15 March 1943 A cyclone crossed the coast near Lancelin causing extensive damage along a narrow band from Lancelin to the southeast wheatbelt. Buildings were unroofed, telegraph poles were blown down and roads were blocked by falling trees.
4 March 1956 Buildings and property were damaged in parts of the southwest including Geraldton and Perth. The Perth to Geraldton highway was blocked by numerous fallen trees.
27 March 1960 Many small boats were blown ashore and damaged as Perth recorded winds to 113 km/h. Many centres in the wheatbelt reported damage to outbuildings, wheat silos and homestead roofs.
Vida, 20 March 1975 Winds, recorded to 128 km/h at Fremantle and 109 km/h in Perth damaged many properties including St George’s Cathedral and Perry Lakes Stadium. At Rockingham a 7 m yacht sank, a 6m cabin cruiser was destroyed and many other craft were damaged.
Alby, 4 April 1978 Alby passed close to Cape Leeuwin causing a period of gale force north to northwest winds. Five lives were lost. Damage to property was widespread but was most severe in the region between Mandurah and Albany. Widespread fires and severe duststorms reduced visibility to less than 100 m over a large area
Rhonda, 21-22 Feb. 1986 The remains of cyclone Rhonda crossed the coast near Perth causing heavy rain (131 mm at Greenmount). Flooding, albeit minor was widespread across Perth. Over 100 traffic crashes were attributed to the wet conditions.
Ned, 1 April 1989. Ned crossed the coast near Rockingham. Rottnest and Fremantle reported wind gusts of more than 100 km/h between 6 and 7 am. Only minor damage was reported on land.

Source: Australian BOM –History of Cyclones in Perth

For those who are interested, that history page also has an interesting description of the changes that occur when a tropical cyclone becomes an extra-tropical system — which tends to travel faster — and paradoxically, can cause major damage through fueling bushfires. The storms become asymetrical as they traverse the surface faster.

Cyclones affecting the southwest can move at speeds greater than 70 km/h in contrast to the average 10-15 km/h speeds in the north. As they accelerate, the structure of the cyclone changes so that the regions of dense cloud and heavy rainfall are displaced towards the right quadrants of the system (when looking along the direction of the track) leaving the left quadrants largely free of significant cloud. As a result the heaviest rainfall for example, would occur when a cyclone crosses the coast near and to the north of Perth as in March 1934.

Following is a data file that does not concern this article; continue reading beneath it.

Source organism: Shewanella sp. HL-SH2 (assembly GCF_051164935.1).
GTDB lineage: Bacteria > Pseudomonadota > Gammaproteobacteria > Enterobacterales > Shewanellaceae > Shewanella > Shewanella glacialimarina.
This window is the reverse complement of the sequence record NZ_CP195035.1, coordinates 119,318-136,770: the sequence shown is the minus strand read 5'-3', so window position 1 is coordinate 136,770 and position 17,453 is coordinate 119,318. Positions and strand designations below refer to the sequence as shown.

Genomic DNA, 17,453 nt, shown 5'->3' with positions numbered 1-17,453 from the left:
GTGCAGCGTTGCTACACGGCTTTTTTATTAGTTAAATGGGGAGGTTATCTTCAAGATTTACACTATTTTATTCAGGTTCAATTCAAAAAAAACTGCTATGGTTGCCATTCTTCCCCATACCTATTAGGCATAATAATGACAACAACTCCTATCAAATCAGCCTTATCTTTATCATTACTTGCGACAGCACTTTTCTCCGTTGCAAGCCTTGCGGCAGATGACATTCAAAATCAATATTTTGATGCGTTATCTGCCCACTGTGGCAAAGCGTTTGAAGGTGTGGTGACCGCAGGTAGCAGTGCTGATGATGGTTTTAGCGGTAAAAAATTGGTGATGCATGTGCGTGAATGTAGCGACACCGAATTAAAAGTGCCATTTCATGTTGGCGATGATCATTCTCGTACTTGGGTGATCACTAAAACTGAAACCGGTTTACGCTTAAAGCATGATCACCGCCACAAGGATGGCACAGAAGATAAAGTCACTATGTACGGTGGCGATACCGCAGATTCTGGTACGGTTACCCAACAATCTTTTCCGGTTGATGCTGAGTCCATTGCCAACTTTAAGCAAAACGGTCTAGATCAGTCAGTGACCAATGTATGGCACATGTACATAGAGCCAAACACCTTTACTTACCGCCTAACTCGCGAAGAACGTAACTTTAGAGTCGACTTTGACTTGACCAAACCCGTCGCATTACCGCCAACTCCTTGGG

The strongest winds associated with these fast moving systems occur in the left quadrants where the clockwise rotating winds are augmented by the system’s translational speed. The cloud-free squally winds from the north or northeast are a recipe for severe dust storms and an extremely dangerous environment in which fires can engulf the countryside with frightening speed. The wildfires associated with cyclones in February 1937 and April 1978 (Alby) typify this potentially devastating weather scenario.

The change in structure described above is known as extra-tropical transition. This process is observed in other tropical cyclone basins around the world and can result in a re-intensification of the system even though it loses tropical cyclone characteristics.

UPDATE #1:

Saturday 8am: Bianca is still a category 3. Warnings are being updated 4 hourly.

At 8:00 am WST Severe Tropical Cyclone Bianca, Category 3 was estimated to be
920 kilometres west northwest of Perth and
680 kilometres west northwest of Geraldton and
moving south at 24 kilometres per hour.

Bianca is expected to weaken further during today and begin to move towards the
southwest corner of the state. As it approaches the coast it will weaken
rapidly but there is some risk that Bianca could still have an impact on the
South West on Sunday. DAMAGING WINDS with gusts to 100 kilometres per hour are
possible southwest of a line Jurien Bay to Albany.

VERY HIGH to SEVERE FIRE DANGERS are likely near the west coast on Sunday,
possibly reaching EXTREME across inland areas south of a line from Geraldton to
Leonora to Israelite Bay on Sunday.

FESA State Emergency Service (SES) advises that people should start planning
for bad weather and listen for further advice.

Details of Severe Tropical Cyclone Bianca at 8:00 am WST:
.Centre located near...... 27.5 degrees South 107.8 degrees East
.Wind gusts near centre... 185 kilometres per hour
.Severity category........ 3
.Central pressure......... 965 hectoPascals
VN:F [1.9.22_1171]
Rating: 0.0/10 (0 votes cast)

Tiny Url for this post: http://tinyurl.com/4vqmj73